Two Egyptian cotton farmers from the Nile Delta.

 

We toss the word “sustainability” around quite a bit. But what were the specific issues within the fashion industry that you wanted KOTN to address?

That’s the trickiest part about the word sustainability: it doesn’t really mean anything anymore. Everybody uses it. But for us, we really focus on building sustainable communities, and the people that we work with are the main focus. We want to make sure that the environments that they live in are impacted as minimally as possible.

We also build schools in the farming regions in Egypt where we work. That to us was the way that we could build the most sustainable community: actually giving people the tools to continue their own industries and advance their own communities themselves instead of giving them a handout.

Can you break down how exactly that traceable supply chain works?

It was a lot easier in the early days because we were just making T-shirts. So we literally went to farming villages, met farmers, got to know them, and then built relationships with people that distributed the cotton, so we knew exactly which farms the cotton was coming from.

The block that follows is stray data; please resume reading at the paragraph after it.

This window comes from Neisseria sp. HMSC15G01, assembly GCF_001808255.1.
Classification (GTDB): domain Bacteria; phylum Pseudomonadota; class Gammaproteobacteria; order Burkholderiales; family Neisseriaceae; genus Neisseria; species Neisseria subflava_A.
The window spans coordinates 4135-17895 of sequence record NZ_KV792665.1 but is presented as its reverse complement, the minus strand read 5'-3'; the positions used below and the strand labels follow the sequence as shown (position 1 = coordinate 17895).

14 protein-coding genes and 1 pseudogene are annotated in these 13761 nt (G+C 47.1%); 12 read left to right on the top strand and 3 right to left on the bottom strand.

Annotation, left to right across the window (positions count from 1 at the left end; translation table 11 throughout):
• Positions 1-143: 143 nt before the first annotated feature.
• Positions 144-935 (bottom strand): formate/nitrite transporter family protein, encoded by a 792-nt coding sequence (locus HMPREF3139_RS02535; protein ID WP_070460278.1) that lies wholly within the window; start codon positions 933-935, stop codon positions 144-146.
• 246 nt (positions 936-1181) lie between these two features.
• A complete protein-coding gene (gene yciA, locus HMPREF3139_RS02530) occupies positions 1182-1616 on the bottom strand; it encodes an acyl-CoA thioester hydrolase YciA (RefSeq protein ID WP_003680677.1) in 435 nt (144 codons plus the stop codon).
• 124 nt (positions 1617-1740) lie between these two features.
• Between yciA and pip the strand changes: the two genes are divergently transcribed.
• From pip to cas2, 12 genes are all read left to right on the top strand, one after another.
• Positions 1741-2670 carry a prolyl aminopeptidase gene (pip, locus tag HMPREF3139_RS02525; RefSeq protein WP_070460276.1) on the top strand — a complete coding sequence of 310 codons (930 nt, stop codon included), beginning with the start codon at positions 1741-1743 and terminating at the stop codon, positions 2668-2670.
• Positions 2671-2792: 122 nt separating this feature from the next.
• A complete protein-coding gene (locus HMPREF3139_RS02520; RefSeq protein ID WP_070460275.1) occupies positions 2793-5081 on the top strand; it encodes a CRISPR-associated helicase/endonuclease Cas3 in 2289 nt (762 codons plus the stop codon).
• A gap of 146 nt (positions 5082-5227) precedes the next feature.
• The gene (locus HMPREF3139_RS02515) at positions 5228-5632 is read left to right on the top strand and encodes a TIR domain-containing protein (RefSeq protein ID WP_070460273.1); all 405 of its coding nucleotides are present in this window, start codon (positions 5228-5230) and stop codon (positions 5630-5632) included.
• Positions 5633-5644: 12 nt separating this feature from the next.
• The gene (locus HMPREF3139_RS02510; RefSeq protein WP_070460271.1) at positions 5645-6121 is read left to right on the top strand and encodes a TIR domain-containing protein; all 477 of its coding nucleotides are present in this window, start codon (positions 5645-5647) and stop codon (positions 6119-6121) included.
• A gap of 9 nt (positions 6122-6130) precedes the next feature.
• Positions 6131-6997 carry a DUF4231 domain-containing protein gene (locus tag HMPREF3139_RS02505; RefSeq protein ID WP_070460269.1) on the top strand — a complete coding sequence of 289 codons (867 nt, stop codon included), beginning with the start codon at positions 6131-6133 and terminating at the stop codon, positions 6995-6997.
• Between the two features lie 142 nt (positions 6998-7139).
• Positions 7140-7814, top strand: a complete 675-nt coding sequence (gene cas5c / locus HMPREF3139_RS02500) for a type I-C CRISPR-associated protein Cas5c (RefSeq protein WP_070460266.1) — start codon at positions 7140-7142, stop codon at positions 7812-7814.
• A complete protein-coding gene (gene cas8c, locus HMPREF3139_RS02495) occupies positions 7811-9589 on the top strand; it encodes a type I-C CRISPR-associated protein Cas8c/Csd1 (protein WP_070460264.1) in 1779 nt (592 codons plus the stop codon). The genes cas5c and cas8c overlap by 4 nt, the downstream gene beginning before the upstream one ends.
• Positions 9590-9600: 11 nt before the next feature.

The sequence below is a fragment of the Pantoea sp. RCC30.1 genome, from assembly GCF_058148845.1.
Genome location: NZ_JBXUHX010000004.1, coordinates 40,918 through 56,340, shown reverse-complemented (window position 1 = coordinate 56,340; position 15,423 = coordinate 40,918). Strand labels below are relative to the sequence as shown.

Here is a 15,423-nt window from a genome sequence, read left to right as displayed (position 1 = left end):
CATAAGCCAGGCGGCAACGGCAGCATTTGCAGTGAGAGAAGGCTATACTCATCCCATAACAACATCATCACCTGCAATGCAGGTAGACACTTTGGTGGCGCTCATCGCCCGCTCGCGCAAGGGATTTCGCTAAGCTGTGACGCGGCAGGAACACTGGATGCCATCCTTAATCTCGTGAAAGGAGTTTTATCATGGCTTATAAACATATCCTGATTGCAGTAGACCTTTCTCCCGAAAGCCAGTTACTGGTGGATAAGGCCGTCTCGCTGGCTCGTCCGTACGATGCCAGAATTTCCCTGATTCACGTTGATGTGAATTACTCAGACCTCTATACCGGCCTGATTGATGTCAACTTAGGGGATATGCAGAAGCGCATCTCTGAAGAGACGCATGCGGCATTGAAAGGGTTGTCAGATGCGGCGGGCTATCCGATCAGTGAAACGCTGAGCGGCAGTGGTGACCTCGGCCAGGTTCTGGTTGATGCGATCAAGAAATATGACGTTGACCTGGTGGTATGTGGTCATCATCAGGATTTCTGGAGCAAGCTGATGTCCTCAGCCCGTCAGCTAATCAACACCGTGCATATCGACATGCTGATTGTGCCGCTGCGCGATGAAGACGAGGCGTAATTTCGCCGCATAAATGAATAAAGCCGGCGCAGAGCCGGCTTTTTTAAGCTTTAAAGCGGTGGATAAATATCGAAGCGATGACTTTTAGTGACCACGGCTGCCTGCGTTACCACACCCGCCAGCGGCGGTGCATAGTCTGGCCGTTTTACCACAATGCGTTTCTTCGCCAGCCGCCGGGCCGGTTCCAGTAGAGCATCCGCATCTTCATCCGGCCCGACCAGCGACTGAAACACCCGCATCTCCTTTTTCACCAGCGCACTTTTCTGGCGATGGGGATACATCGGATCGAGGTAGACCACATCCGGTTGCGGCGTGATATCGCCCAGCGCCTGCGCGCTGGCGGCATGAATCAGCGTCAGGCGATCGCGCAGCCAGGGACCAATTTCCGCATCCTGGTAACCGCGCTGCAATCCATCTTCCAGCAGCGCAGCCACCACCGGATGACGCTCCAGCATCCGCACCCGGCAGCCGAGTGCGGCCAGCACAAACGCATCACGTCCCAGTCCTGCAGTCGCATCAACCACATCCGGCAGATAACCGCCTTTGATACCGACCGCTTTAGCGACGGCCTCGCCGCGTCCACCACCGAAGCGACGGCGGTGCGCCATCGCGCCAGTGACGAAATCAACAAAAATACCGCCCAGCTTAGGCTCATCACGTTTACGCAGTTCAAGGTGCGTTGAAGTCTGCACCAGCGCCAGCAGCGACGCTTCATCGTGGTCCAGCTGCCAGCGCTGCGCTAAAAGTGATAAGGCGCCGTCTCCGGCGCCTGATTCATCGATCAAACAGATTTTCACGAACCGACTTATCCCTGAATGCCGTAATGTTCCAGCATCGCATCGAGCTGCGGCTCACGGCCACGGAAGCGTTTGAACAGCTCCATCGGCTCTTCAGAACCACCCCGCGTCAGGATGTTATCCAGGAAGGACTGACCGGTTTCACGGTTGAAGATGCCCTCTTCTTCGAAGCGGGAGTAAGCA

We follow the raw material through every stage of the process: the yarn spinning, the fabric weaving, the dyeing, and the cut-and-sew. For a lot of brands that talk about transparency, it’s just the cut-and-sew factories, which isn’t anything revolutionary. – Mackenzie Yeates

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There are a lot of unethical or unsustainable things that happen prior to that, especially with farming and dyeing. So to us, just knowing who we’re working with is the first step, [while] making sure that they’re doing things in the way that is up to our standard.

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How were you able to make those initial connections with your producers in Egypt?

I could never have done it on my own, but my business partner Rami is Egyptian. He was born in Cairo and speaks Arabic, and just by speaking to relatives and people that he knows in Egypt, he was connected to the farming villages. His maternal grandfather was from one of these villages, so we literally just went there and started talking to people.